Some of these features are only visible when "plain text" is off.
|passage deleted with a strikethrough mark
|passage deleted by overwritten added letters
|passage added above the line
|passage with added text above
|passage added on the line
|passage with added text inline
|passage added in the margin
|passage with text added in margin
|handwritten addition to a typewritten letter
|typed passage with added handwritten text
|missing or unreadable text
|missing text noted with "[illegible]"
|notes written by someone other than Willa Cather
|Note in another's hand
|printed letterhead text
|text printed on postcards, envelopes, etc.
|text of date and place stamps
|passage written by Cather on separate enclosure.
I got your letter a long while ago, but I have been so busy jumping about in Arizona4 and New Mexico5 that I have not kept up with my mail at all. Now that I am home for a few weeks, I am trying to apologize for my neglect. I had two months of splendid adventure down there with my brother Douglass6. All the same, one has to muster up a good deal of energy and hardihood to travel in the Southwest7. Once you leave the railroad, the rides are long and the water stations far apart.
I am afraid I shall not get to Lincoln3 this year. I am waiting here for my brother Roscoe8 who is coming down from the Wind River Mountains next week, and after he goes away I shall have to get back to New York9 as soon as possible. Elsie10 is still visiting her classmates—she happens to be in Maine11 just now, at York Beach12. She is going to teach Latin in the high school at Lander, Wyoming13, (where Roscoe lives) this winter, and next year she hopes to take a post-graduate course under you, I think.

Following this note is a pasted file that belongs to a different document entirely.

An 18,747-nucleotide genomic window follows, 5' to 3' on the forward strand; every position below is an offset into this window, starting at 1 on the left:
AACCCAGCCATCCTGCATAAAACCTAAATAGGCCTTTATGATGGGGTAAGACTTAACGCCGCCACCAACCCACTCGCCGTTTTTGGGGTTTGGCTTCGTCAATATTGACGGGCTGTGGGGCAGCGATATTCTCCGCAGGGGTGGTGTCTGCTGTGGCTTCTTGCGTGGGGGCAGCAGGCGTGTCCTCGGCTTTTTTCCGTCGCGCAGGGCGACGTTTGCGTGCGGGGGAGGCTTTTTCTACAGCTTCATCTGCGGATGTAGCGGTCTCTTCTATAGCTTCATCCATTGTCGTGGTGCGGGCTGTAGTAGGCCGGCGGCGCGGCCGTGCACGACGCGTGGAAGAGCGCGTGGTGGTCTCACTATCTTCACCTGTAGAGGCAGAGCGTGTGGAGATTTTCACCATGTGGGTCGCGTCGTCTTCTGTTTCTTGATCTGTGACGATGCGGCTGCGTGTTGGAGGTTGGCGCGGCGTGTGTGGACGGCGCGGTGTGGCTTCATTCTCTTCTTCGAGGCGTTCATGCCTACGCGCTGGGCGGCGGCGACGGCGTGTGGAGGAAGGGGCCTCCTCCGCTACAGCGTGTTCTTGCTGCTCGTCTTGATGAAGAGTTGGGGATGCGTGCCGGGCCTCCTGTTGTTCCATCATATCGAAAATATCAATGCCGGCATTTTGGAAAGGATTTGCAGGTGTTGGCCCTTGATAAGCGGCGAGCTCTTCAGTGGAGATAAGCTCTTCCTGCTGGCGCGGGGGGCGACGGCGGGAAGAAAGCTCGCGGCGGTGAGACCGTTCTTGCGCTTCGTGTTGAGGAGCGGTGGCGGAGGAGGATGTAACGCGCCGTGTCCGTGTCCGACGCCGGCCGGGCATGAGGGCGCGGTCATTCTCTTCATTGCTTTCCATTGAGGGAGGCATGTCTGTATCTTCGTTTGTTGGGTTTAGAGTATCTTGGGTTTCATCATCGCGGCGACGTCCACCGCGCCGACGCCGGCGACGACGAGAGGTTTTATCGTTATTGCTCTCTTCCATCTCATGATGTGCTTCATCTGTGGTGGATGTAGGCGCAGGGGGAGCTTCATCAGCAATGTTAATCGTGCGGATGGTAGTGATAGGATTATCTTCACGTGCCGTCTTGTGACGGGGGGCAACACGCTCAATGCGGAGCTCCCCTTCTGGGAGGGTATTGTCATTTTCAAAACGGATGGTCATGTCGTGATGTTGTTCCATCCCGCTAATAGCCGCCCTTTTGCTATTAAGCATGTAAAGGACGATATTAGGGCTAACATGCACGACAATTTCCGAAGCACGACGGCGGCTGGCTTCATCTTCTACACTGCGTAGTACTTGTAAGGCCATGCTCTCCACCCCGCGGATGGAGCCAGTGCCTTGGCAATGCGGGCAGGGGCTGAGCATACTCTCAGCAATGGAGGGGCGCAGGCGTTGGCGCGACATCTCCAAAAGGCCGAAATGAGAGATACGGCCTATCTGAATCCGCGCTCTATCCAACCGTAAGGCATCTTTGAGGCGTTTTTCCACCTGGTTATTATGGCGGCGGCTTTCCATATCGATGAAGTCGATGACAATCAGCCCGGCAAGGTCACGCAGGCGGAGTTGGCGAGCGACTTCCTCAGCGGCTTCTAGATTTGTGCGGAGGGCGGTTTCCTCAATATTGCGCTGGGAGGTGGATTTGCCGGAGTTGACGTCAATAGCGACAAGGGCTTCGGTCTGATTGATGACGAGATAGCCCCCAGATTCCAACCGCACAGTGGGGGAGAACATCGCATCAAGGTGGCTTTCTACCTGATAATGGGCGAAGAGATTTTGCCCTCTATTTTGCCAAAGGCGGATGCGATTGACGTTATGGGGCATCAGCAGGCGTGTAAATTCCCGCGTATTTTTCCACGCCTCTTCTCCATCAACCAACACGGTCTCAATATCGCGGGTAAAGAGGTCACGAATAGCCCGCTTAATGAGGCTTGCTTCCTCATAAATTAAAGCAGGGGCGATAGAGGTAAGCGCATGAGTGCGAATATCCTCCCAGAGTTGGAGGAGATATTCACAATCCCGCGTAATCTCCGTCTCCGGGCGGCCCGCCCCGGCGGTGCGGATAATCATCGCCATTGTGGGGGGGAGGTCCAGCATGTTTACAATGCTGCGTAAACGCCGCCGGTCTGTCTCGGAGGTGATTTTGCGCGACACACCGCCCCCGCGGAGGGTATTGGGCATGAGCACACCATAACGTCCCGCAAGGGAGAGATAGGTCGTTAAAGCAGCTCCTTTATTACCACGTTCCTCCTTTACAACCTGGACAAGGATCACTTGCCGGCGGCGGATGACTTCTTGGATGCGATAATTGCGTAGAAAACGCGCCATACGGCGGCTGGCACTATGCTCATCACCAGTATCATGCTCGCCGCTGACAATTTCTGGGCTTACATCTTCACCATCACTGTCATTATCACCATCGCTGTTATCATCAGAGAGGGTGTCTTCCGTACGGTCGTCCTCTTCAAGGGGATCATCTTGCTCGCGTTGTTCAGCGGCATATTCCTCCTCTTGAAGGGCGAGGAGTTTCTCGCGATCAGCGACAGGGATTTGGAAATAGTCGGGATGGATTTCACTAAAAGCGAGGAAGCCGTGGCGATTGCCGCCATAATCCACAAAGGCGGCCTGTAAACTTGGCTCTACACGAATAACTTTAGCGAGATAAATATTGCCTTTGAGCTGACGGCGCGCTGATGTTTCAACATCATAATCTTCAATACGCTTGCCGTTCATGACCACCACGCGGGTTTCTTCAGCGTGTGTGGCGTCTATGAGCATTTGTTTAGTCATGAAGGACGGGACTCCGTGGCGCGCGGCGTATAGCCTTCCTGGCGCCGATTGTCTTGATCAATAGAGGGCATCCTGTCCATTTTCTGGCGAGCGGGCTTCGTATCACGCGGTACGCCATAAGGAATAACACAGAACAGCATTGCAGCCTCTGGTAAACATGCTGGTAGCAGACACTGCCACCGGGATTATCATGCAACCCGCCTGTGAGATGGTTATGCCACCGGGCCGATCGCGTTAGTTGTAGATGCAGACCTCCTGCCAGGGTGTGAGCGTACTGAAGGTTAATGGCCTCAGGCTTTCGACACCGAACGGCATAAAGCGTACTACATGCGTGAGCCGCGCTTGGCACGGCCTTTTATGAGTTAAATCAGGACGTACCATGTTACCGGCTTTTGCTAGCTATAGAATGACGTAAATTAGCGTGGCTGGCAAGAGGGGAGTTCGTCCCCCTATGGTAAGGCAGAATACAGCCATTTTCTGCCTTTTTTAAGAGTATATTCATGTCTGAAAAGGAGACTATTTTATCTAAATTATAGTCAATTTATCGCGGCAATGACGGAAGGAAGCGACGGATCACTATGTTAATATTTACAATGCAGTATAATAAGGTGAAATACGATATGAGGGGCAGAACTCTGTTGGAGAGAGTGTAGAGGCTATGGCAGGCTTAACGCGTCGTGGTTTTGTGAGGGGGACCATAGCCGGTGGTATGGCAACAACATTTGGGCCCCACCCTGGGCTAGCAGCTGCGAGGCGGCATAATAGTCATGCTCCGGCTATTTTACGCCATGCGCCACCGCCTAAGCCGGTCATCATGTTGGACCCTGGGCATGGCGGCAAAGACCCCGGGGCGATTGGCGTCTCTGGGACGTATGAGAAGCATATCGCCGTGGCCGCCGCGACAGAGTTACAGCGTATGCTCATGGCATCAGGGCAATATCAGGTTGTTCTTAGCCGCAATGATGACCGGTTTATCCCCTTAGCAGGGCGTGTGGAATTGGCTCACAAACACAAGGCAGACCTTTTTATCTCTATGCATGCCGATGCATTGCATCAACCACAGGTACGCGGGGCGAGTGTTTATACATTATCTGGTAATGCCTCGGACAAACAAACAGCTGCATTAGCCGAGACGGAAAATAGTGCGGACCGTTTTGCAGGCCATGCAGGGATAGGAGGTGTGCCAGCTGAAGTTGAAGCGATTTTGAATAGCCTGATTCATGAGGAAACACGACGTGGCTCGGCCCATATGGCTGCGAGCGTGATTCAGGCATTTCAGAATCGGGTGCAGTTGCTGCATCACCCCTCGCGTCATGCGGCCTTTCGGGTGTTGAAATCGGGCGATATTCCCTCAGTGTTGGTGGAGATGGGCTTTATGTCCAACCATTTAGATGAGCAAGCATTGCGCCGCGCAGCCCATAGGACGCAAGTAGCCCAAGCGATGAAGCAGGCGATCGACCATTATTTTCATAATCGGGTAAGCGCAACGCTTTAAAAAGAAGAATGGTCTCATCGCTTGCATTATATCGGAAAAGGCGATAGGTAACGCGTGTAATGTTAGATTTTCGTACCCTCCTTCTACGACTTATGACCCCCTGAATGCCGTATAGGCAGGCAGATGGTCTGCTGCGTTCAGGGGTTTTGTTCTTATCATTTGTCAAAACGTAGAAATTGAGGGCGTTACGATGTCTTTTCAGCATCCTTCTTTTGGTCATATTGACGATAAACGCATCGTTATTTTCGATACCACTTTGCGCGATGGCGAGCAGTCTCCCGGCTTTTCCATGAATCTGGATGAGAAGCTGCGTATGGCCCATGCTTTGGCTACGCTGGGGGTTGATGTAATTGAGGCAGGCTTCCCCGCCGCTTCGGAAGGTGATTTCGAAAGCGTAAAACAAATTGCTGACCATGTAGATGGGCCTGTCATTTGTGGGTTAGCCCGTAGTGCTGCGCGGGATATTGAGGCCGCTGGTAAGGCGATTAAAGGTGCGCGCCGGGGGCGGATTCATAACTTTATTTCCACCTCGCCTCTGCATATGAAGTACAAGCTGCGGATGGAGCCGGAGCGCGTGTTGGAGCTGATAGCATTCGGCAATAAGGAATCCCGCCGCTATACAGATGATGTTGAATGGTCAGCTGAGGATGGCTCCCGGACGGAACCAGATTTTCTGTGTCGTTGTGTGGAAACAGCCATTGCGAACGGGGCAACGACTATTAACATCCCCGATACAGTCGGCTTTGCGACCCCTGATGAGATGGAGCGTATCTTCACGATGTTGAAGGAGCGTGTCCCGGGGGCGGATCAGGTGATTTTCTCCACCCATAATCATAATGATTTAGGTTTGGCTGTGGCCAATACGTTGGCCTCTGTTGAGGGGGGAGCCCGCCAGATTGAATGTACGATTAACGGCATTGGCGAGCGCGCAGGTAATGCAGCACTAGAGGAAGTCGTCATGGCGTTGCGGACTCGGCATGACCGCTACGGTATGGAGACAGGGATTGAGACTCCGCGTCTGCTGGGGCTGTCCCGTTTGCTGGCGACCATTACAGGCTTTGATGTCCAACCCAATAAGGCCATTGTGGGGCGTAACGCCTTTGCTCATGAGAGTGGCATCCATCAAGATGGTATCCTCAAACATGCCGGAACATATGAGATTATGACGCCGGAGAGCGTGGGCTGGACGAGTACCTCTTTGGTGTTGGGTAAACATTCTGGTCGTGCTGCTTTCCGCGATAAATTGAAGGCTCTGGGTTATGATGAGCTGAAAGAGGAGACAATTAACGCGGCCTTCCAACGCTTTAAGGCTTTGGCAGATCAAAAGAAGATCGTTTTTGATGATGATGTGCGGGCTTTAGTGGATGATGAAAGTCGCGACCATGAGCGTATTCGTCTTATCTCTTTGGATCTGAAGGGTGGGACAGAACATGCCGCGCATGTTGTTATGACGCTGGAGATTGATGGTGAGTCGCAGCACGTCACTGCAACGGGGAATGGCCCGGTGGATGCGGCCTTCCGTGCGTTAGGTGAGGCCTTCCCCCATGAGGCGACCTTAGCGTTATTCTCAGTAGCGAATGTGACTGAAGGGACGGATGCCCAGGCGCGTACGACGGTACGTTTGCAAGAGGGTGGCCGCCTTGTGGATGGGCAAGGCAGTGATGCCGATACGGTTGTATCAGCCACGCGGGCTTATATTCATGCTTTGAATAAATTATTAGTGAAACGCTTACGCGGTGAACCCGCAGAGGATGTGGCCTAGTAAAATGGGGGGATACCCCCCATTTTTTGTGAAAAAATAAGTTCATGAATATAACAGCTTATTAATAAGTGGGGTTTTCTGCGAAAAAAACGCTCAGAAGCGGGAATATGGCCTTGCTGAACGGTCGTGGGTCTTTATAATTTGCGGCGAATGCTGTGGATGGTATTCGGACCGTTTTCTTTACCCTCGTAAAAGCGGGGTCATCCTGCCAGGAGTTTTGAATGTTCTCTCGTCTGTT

I was ill a good part of the winter, but I am perfectly well now and eager to get to work again. I hope I shall not have to be in the office very much until the hot weather is over. I wish I could see you before I go away; but perhaps you are somewhere in New England14 yourself by this time. Don’t bother to read “Alexander15,” but I hope you’ll find time to read “The Bohemian Girl16,” which comes out in McClure's17 in August. That, I think, is real as far as it goes.
Please remember me warmly to your mother18 and sister19, and to the Gere girls20 when you see them; and please send me a line again sometime; I want to have a few more letters from you before your handwriting becomes so Gothic that I can’t read it at all!Faithfully Willa Cather Miss Louise Pound1 1632 L Street Lincoln3 Nebraska RED CLOUD NEBR.2 JUN 27 1912 730 P